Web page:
FEMA Disaster Recovery Center at Washington Square Mall | Credit: Igor Studenkov/Staff Reporter

Federal efforts to help Austinites affected by July 2 flooding will continue if the federal government shuts down – at least at first.

If the shutdown does happen, the Federal Emergency Management Agency will shift the funding it does have to respond to any new disasters and continue to work in the active disaster areas. But while the government is shut down, no new money will be coming in, and FEMA hasn’t ruled out further cuts.

This comes as the disaster relief agency continues to try to reach out to survivors ahead of the Oct. 16 deadline. FEMA has been trying to let the residents know that the disaster relief grants can be used to repair or replace water-damaged furnaces. The amount they can get varies, but they could potentially get the entire cost covered.

In a statement to the media, FEMA press secretary Jeremy Edwards said that if the government shuts down, the Disaster Relief Fund, the agency’s primary funding source, won’t be replenished, forcing it to ration what it does have. Most of the affected projects have to do with covid-19 mitigation. Overall, FEMA would withhold funding for more than $62.2 million in disaster response projects.

“While we are postured to carry out our life-saving and life sustaining missions, the long term recovery needs of communities will suffer as we are forced to pause payments for public assistance and hazard mitigation projects,” Edwards said. “The bottom line is this: FEMA’s Disaster Relief Fund must be replenished in order for us to help all communities fully recover.”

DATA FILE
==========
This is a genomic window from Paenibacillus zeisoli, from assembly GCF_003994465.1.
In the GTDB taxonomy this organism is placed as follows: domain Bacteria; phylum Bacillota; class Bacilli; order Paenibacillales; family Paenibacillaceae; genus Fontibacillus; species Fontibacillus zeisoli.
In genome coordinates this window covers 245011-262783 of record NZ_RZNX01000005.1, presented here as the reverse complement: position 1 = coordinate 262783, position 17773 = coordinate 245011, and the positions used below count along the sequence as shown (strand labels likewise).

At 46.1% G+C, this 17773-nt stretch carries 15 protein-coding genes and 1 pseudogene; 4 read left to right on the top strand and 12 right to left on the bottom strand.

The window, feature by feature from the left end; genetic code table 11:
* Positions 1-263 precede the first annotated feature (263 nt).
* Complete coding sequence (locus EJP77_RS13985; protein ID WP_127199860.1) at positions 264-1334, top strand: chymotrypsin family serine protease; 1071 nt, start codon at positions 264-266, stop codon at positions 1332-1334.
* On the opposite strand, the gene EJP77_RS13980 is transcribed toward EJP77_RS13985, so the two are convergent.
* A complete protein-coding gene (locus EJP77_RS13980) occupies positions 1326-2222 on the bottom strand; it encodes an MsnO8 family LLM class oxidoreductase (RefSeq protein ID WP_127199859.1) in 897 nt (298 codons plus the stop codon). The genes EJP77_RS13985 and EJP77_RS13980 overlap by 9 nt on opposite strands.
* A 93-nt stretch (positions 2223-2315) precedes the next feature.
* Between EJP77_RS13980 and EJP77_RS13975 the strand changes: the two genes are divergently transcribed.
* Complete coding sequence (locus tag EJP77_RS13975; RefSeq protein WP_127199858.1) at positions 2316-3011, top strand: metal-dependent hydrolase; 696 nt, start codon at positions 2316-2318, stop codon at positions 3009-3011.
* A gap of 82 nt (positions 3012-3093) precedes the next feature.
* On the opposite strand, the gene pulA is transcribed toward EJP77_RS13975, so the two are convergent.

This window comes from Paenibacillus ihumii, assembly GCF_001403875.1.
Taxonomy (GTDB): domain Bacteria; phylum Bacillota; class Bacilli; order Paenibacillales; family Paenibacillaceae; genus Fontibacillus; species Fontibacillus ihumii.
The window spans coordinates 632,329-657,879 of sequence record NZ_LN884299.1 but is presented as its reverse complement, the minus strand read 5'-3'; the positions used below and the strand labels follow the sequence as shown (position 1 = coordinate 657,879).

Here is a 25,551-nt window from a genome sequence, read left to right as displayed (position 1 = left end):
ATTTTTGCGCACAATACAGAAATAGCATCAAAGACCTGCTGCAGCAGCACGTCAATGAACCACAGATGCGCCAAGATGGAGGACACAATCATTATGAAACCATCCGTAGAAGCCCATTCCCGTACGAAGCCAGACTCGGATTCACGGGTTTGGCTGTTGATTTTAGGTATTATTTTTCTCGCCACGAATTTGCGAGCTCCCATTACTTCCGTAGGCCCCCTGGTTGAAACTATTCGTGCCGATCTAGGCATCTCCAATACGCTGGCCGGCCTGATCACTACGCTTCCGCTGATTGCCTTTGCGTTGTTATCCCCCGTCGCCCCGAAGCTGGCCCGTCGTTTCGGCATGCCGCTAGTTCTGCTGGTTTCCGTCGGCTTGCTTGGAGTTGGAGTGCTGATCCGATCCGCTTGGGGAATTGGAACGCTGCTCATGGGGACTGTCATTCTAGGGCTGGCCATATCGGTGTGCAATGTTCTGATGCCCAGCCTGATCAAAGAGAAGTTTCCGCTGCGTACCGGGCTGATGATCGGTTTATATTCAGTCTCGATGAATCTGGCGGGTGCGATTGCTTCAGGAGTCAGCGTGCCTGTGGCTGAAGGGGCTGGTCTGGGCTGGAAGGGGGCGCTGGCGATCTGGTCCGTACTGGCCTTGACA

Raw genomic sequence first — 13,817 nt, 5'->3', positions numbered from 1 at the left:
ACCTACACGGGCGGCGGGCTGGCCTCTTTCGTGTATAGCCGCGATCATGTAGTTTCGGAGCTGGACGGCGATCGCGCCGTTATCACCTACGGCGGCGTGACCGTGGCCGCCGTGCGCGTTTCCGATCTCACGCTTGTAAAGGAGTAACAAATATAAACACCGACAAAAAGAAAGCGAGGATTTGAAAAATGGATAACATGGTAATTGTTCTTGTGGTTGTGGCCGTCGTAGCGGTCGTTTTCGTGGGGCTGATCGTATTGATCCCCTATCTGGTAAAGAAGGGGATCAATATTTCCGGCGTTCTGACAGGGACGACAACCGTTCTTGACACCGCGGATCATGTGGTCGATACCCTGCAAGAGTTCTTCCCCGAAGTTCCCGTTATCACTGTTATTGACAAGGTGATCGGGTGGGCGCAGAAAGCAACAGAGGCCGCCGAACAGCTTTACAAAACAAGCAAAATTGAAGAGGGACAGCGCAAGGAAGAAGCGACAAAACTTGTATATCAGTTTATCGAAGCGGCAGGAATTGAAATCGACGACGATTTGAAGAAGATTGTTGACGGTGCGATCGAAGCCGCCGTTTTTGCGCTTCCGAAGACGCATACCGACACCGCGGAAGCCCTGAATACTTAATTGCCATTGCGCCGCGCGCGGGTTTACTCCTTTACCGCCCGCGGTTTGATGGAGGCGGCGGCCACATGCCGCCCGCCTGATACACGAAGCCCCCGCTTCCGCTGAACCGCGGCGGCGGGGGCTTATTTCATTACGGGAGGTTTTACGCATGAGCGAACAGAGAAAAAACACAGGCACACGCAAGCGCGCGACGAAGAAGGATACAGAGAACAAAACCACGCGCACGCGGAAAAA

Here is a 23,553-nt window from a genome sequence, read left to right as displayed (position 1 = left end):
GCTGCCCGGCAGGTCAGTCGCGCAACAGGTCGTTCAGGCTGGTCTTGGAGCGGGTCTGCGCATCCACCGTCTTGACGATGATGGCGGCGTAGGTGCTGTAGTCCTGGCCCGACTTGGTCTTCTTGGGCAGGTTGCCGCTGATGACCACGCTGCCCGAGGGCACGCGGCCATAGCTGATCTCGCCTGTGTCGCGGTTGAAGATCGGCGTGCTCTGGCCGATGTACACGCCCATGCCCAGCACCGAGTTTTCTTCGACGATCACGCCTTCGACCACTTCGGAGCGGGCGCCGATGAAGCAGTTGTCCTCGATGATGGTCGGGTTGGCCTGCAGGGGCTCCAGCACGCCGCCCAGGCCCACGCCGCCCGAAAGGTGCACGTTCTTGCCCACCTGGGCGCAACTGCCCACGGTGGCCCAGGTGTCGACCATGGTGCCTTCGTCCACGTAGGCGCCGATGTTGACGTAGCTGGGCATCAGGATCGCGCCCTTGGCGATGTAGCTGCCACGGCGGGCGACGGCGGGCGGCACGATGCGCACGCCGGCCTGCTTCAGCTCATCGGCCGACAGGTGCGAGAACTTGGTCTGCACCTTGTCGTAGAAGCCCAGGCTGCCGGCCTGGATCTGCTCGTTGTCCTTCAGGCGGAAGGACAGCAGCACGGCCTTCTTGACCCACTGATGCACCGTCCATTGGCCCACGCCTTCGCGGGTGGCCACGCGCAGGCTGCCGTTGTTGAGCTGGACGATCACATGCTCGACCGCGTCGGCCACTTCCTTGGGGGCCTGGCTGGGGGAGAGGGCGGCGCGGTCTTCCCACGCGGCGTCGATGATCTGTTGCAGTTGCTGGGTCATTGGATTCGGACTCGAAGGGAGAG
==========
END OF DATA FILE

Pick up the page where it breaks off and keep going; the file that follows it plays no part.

Even if the shutdown doesn’t happen, FEMA will be reducing hours for Disaster Recovery Centers, where residents affected by flood can get in-person help with their applications. Effective Oct. 1, none of them will be open on Sunday. The North Austin center at Washington Square Mall, 4851 W. North Ave., and Garfield Community Service Center, 10 S. Kedzie Ave., will be open from 8 a.m to 5 p.m. The South Austin center at the Columbus Park Fieldhouse, 500 S. Central Ave., will be open from 8:30 a.m. to 5 p.m. on weekdays, and from 9:30 a.m. to 5 p.m. on Saturdays. 

Meanwhile, aid to the West Side continues to flow. FEMA spokesperson Leyla Gulen said that, as of Sept. 29, applicants in the West Side wards received more than $44.5 million in disaster relief funding – nearly $6.7 million more than on Sept. 11, the last time Austin Weekly News requested those numbers. More than $21.8 million of that went to the 37th Ward, which includes most of Austin east of Central Avenue and parts of West Humboldt Park. The 29th Ward, which includes the portions of Austin west of Central Avenue and parts of South Austin further east, got $more than $8.4 million. The 28th Ward, which includes a portion of South Austin, all of West Garfield Park and half of East Garfield Park, got more than $8.8 million, while the 24th Ward, which includes a small sliver of Austin and most of North Lawndale, received more than $5.5 million.

There is also the matter of the scope of repairs. In an interview last week, David Cherry, co-head of the Leaders Network coalition, said he was concerned that FEMA grants weren’t enough to cover the repair and replacement for furnaces – and that some people are still waiting for money.

“Right now, the weather is fine, but we’ve been facing this issue since the very beginning,” he said. “The longer the help is delayed, the closer we get to colder weather, and these furnaces are not replaced, there’s a lot of people who are looking at the very cold fall and the cold winter.”

FEMA sent out a statement a day later encouraging flood victims to apply for FEMA aid to get those furnaces replaced.

The amount of time it takes for the applicants to get aid varies, Gulen said, but “it is not unlikely” that applicants who signed up for direct deposit can get it “within 3-4 days” after the acceptance.

If the FEMA assistance isn’t enough, she added, FEMA “encourages survivors to connect with local, county, city, and state officials to see if additional resources are available to assist with repairing or replacing a furnace.”

Igor Studenkov is a winner of multiple Illinois Press Association awards for local government and business reporting. He has been contributing to Austin Weekly News since 2015. His work has also appeared...